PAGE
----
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Florence Police hand out fingerprint kits | #childsafety | #kids | #chldern | #parents | #schoolsafey


FLORENCE, Ky. — No parent wants to think about an emergency in which their child has gone missing. But if it happened, they’d want to have every tool at their disposal to bring them home safely as soon as possible.

One Kentucky police department is trying to offer that tool to families while also building relationships in the community.


What You Need To Know

  • The Florence Police Department held a community outreach event Wednesday
  • At the event, officers handed out fingerprint kits to parents
  • Parents can put their kids’ identifying information, dental records and even fingerprints into the kits
  • If their kids ever go missing, they can bring the kits to the police department where they can help officers in recovering their children

There were a lot of goodies available for kids to take home from the Florence Police Department’s community outreach event at Dick’s Sporting Goods Wednesday. Those included police themed toy cars and frisbees, and even gift bags from Dick’s.

However, the most valuable items available were the kits officers sent home with parents, like Brittanie and Tyler Chandler, that could just save their kids’ lives in emergency situations.

“As soon as we get home, we’ll do it with both of them at the table, and it’s nice to have that. And knowing they’re offering that is also nice peace of mind too as parents,” Brittanie Chandler said. “Because you don’t think about it that way as much sometimes. But to have that in case there was an emergency, it’s a nice peace of mind.”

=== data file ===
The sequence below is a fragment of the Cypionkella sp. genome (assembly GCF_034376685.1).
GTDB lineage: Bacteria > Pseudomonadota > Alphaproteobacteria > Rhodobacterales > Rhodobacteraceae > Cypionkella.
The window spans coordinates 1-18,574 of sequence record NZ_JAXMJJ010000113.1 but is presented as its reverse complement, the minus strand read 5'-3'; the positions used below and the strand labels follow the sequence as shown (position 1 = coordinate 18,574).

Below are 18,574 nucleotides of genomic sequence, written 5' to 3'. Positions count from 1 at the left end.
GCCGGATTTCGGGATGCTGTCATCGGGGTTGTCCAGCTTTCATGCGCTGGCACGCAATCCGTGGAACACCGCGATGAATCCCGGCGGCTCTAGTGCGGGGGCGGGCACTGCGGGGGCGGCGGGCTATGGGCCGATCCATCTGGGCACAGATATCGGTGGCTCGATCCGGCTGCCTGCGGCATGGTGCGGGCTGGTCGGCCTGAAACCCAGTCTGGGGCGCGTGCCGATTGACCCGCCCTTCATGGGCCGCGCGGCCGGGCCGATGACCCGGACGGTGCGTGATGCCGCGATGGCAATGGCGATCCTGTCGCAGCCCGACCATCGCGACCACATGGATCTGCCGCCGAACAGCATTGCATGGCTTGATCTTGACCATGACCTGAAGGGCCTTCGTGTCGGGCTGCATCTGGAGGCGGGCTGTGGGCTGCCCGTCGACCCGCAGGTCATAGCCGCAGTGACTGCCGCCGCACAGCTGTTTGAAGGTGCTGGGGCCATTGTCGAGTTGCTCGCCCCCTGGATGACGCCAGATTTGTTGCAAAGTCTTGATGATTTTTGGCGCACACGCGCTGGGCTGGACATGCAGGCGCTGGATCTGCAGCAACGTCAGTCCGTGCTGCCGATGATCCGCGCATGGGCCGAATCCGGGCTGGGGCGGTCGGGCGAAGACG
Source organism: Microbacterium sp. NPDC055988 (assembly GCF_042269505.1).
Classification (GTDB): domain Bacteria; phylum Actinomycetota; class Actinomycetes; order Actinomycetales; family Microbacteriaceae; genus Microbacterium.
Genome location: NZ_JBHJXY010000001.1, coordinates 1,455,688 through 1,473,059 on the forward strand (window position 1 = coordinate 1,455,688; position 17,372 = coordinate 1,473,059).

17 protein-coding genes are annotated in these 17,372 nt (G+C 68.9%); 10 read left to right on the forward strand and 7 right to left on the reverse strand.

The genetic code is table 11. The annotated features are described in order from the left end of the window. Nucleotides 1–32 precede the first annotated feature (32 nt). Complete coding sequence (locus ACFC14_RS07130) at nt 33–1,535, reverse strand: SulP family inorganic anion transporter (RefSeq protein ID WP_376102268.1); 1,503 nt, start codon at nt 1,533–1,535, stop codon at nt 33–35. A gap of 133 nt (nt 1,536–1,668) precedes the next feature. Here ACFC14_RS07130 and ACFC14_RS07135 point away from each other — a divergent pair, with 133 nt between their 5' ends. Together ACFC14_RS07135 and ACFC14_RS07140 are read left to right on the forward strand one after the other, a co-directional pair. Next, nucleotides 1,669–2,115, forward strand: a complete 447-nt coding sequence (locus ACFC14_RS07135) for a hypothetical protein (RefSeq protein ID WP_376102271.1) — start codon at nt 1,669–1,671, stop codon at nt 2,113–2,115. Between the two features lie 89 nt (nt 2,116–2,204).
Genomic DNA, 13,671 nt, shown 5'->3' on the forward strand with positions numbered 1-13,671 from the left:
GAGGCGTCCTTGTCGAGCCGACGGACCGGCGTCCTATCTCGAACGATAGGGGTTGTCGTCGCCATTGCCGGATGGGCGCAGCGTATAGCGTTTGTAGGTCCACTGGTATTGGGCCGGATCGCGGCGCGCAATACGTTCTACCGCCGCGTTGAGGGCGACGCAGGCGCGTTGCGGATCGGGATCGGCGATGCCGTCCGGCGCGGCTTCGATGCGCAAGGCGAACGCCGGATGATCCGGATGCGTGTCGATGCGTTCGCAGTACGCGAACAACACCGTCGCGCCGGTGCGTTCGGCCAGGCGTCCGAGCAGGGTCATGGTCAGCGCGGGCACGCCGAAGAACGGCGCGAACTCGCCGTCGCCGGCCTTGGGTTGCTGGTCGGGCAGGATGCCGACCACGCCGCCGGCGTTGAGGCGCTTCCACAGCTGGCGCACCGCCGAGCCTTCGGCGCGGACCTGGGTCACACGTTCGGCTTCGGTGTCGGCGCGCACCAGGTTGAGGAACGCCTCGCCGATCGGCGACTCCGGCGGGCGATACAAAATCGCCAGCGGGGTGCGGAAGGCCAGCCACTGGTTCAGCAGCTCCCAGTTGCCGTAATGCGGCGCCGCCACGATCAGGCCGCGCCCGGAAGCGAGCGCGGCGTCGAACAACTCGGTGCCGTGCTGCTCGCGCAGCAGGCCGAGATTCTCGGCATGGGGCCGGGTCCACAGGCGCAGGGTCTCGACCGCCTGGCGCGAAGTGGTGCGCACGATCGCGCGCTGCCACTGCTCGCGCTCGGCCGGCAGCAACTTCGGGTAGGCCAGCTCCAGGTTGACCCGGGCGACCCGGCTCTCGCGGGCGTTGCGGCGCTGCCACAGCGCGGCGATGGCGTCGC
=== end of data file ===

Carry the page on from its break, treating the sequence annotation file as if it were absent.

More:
Florence Police get the kits for free from the National Child Safety Council, and hand them out as often as they can. Parents can put their kids’ identifying information, dental records and even fingerprints into the kits.

If their kids ever go missing, they can bring the kits to the police department where they can help officers in recovering their children.

“Unfortunately, we live in a world now where things like that happen,” Tyler Chandler said. “It’s a good idea to have something like that on hand.”

Outreach events also give officers a chance to connect with the people they protect, which Sgt. Chris Billiter said makes them better cops.

“We also get a lot of kids come up and tell us they want to be a police officer. So it’s a good chance for us to kind of show them ourselves in a positive light. Because a lot of kids look up to us,” Billiter said.

That turned out to be the case with Brittanie and Tyler’s son, Logan.

“It makes us feel safe knowing that they’re out in the community getting face to face with people,” Brittanie said.

Billiter said he personally hasn’t used a fingerprint kit to locate a missing child, but he knows they have been used successfully in other police departments.

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